the aspens are starting to turn color, the alpine grasses, huckleberry
and willow are looking very fall-like as they get cloaked in ambers,
reds, and purples. Autumn is just around the corner. If we get through
Labor Day weekend without a local fire, we can breathe a sigh of relief.
A smokey haze continues to hang over the Eastern Sierra from the Rough
Fire burning on the other side of the mountains in Sequoia. Fishing is
Be careful out there!
road to Devil’s Postpile is open. If you enjoy fishing in a pristine
wilderness setting, then the San Joaquin area is for you. Though the
flows on the San Joaquin River are a trickle at 6 cfs, try lubing up
with sunscreen, throw on a daypack, and head into the backcountry to
explore some of the high lakes and scenery. There are some nice fish up
high. Really nice.
Upper Owens River
flows have stabilized on the Upper Owens (42 cfs) and fishing is fair.
As the water temperatures begin to climb, you can find nice rainbows,
browns, and the odd cutthroat in the riffles and tail outs. Try small
pheasant tails, about a sized 18. Make sure you are getting your nymph
rigs deep enough. A combination of enough split shot and setting your
indicator deep enough will do the trick. In the mid to late afternoons
look for a caddis hatch. Once this begins, look upstream into the foam
lines…. look for snouts to start breaking the surface and anticipate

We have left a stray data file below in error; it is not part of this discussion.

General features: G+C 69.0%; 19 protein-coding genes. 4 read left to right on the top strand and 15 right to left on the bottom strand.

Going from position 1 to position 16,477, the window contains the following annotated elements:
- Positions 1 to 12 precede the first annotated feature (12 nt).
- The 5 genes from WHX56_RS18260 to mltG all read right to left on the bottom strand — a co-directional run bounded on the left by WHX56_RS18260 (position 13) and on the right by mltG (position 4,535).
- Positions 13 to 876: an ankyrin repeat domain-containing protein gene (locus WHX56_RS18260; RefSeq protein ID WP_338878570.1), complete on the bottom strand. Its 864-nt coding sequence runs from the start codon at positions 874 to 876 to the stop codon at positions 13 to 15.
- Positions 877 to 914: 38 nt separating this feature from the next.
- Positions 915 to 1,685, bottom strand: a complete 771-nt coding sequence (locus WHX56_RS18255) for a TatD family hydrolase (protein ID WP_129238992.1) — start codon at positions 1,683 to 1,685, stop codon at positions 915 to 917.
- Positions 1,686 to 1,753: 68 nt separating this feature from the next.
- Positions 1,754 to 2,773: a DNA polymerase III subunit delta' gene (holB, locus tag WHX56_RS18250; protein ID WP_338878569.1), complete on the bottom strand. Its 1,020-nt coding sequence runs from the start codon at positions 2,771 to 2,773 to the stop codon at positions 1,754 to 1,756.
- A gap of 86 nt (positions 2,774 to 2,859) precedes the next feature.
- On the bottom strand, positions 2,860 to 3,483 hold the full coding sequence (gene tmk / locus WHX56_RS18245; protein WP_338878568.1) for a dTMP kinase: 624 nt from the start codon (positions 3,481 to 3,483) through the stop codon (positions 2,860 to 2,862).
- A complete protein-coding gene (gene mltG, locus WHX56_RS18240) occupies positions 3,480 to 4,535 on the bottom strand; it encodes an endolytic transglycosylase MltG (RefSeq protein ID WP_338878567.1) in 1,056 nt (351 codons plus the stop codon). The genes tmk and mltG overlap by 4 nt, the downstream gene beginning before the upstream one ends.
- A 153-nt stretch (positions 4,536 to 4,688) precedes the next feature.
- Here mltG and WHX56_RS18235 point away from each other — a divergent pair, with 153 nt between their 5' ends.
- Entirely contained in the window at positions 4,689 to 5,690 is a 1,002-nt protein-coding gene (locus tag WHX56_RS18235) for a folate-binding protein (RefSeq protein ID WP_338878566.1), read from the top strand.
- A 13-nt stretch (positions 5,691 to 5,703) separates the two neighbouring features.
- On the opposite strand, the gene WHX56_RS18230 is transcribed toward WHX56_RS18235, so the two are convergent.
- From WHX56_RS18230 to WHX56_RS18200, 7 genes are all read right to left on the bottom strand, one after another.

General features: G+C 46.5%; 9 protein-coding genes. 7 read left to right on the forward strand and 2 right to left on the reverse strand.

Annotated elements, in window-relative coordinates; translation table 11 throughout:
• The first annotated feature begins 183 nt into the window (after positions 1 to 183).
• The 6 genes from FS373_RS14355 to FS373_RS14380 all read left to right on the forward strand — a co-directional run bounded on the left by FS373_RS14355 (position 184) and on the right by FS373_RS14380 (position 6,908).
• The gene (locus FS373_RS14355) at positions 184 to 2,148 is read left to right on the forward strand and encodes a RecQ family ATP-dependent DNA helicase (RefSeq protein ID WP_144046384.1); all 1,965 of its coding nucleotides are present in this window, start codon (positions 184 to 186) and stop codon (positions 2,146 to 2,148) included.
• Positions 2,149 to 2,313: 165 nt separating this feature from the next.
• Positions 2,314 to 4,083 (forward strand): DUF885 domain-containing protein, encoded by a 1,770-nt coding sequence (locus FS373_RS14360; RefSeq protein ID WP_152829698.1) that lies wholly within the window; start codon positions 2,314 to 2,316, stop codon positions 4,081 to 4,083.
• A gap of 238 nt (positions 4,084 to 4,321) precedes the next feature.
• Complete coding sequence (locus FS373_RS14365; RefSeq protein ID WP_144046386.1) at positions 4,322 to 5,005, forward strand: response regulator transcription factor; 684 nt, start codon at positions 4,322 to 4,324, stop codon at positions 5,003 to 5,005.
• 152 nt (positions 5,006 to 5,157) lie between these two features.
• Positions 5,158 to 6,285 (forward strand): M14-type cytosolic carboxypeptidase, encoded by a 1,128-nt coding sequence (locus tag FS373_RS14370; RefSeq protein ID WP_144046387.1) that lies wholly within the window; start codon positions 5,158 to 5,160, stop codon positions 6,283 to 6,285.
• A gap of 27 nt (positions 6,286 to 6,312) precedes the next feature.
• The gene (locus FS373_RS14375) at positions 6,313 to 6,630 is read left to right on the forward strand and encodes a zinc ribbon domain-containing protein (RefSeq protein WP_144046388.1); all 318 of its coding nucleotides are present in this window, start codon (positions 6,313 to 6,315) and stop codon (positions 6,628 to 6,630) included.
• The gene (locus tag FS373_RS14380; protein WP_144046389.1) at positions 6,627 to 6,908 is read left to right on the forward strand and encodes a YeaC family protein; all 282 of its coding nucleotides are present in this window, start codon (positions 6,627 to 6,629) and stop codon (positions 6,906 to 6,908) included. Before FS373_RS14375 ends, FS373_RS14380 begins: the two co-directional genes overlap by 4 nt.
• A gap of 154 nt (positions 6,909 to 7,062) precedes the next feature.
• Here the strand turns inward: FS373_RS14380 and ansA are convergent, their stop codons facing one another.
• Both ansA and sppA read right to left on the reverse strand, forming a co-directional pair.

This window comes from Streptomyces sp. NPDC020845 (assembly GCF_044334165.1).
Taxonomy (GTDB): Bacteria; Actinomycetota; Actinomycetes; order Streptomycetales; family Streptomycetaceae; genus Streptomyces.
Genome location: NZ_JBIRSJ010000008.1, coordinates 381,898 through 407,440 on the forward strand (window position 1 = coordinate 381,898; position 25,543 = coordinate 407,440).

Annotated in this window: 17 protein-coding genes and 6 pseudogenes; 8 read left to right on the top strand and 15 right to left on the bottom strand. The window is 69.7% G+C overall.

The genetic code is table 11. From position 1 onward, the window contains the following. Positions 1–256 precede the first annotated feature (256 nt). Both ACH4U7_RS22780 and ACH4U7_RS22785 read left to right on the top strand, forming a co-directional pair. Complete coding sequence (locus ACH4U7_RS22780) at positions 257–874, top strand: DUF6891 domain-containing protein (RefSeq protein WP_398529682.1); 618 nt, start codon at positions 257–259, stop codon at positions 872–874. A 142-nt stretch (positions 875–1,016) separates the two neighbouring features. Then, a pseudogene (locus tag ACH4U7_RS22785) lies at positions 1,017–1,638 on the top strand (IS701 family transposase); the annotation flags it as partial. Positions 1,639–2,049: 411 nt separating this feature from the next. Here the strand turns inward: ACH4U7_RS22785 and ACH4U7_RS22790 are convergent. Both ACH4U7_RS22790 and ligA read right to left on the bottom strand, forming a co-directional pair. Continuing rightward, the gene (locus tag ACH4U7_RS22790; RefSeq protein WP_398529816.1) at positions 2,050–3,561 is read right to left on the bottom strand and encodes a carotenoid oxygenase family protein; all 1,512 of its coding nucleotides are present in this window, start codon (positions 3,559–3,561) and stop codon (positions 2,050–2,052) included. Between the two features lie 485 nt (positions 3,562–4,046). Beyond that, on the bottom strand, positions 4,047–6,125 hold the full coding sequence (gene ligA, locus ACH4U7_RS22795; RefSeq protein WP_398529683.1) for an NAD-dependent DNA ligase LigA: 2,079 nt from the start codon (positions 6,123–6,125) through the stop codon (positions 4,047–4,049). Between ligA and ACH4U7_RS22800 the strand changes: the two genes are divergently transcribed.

the feed. Nothing fancy here, just a simple elk haired caddis will do
Lower Owens River
DWP has been pumping out water from Pleasant Valley Reservoir at a
steady rate of about 96 cfs. The lower Owens has been fishing
particularly well, mornings to afternoons. The air temperatures have
been in the mid-90’s so wet wading is the ticket and refreshing even in
the hot climate. The river is easy to wade at these flows, just make
sure every foot placement is solid. Nymphing has been very productive
using midges, tricos, loop winged emergers, Barr emergers, PT’s, green
caddis worms, etc…. just about anything buggy will work if presented
well. There have been stoneflies and caddis cruising through as well.
Try using a golden stone as an attractor then drop a caddis worm off the
hook bend. Huck this combo into the shallower, faster moving water and
watch what happens. Some dry fly action is happening as well. When you
see the swallows converge over the river to feed, start looking for a
hatch, usually BWO’s. The dry fly window is short but sweet. Keep your
eyes peeled and be prepared to make the change. If you arrive in the
early mornings, look for snouts sipping down the trico hatch. Voilàl!
flowing at about 21 cfs, this river has cold, gin clear water (65
degrees) which is really fun to fish. With miles of great pocket water
you cannot go wrong as the river cascades and drops through the canyon.
This is the time to brush up on your high sticking and tight line
techniques. Expect to catch rainbow and brown trout. We pinned some nice
fish with caddis pupae in the afternoon, baetis nymphs in the morning.
DO NOT FISH THE EAST WALKER. Even though there has been a steady
release of water from Bridgeport Reservoir at over 27 cfs, the water
coming out of the lake is like bath tub water. Even first thing in the
morning, the water temperatures in the river have been averaging in the
upper 60’s. By noon,
the thermometer is in the low 70’s. I am afraid these fish are barely
clinging onto life, don’t make matters worse by fishing. Here’s another
option, drive around the corner of the Sweetwater Range and fish the
fish can be pinned from shore with dries! In some of the weedy, mossy
areas look for the rises of large fish. They are feeding on damsel
flies. These are not subtle grabs. Use at least 4x tippet. These are big
rainbows and browns with attitude. Hang on!